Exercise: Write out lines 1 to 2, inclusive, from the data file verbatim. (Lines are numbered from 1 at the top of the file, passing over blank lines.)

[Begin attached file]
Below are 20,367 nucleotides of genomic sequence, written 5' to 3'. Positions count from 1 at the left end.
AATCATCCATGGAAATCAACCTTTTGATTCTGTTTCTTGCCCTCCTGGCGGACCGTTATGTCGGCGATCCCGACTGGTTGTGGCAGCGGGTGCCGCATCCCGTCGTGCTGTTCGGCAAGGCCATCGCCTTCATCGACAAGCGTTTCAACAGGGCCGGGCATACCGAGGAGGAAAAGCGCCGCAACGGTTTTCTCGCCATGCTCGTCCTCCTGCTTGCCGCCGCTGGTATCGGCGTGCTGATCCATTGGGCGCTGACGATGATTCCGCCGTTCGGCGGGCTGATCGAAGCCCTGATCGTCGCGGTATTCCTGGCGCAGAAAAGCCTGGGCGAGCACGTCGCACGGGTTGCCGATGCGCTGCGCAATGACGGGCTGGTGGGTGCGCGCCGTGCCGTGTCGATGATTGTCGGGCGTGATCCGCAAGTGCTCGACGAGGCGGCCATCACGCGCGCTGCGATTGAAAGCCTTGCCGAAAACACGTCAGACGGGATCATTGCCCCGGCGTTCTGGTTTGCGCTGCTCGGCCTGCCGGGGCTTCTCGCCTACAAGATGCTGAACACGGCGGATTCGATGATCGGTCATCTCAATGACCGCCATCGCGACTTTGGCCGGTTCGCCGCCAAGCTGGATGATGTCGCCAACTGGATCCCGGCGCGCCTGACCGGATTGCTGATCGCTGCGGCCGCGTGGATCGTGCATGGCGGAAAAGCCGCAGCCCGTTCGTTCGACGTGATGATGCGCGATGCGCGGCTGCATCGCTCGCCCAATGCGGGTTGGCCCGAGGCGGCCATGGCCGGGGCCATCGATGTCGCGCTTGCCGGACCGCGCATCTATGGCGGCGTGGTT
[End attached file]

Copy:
Below are 20,367 nucleotides of genomic sequence, written 5' to 3'. Positions count from 1 at the left end.
AATCATCCATGGAAATCAACCTTTTGATTCTGTTTCTTGCCCTCCTGGCGGACCGTTATGTCGGCGATCCCGACTGGTTGTGGCAGCGGGTGCCGCATCCCGTCGTGCTGTTCGGCAAGGCCATCGCCTTCATCGACAAGCGTTTCAACAGGGCCGGGCATACCGAGGAGGAAAAGCGCCGCAACGGTTTTCTCGCCATGCTCGTCCTCCTGCTTGCCGCCGCTGGTATCGGCGTGCTGATCCATTGGGCGCTGACGATGATTCCGCCGTTCGGCGGGCTGATCGAAGCCCTGATCGTCGCGGTATTCCTGGCGCAGAAAAGCCTGGGCGAGCACGTCGCACGGGTTGCCGATGCGCTGCGCAATGACGGGCTGGTGGGTGCGCGCCGTGCCGTGTCGATGATTGTCGGGCGTGATCCGCAAGTGCTCGACGAGGCGGCCATCACGCGCGCTGCGATTGAAAGCCTTGCCGAAAACACGTCAGACGGGATCATTGCCCCGGCGTTCTGGTTTGCGCTGCTCGGCCTGCCGGGGCTTCTCGCCTACAAGATGCTGAACACGGCGGATTCGATGATCGGTCATCTCAATGACCGCCATCGCGACTTTGGCCGGTTCGCCGCCAAGCTGGATGATGTCGCCAACTGGATCCCGGCGCGCCTGACCGGATTGCTGATCGCTGCGGCCGCGTGGATCGTGCATGGCGGAAAAGCCGCAGCCCGTTCGTTCGACGTGATGATGCGCGATGCGCGGCTGCATCGCTCGCCCAATGCGGGTTGGCCCGAGGCGGCCATGGCCGGGGCCATCGATGTCGCGCTTGCCGGACCGCGCATCTATGGCGGCGTGGTT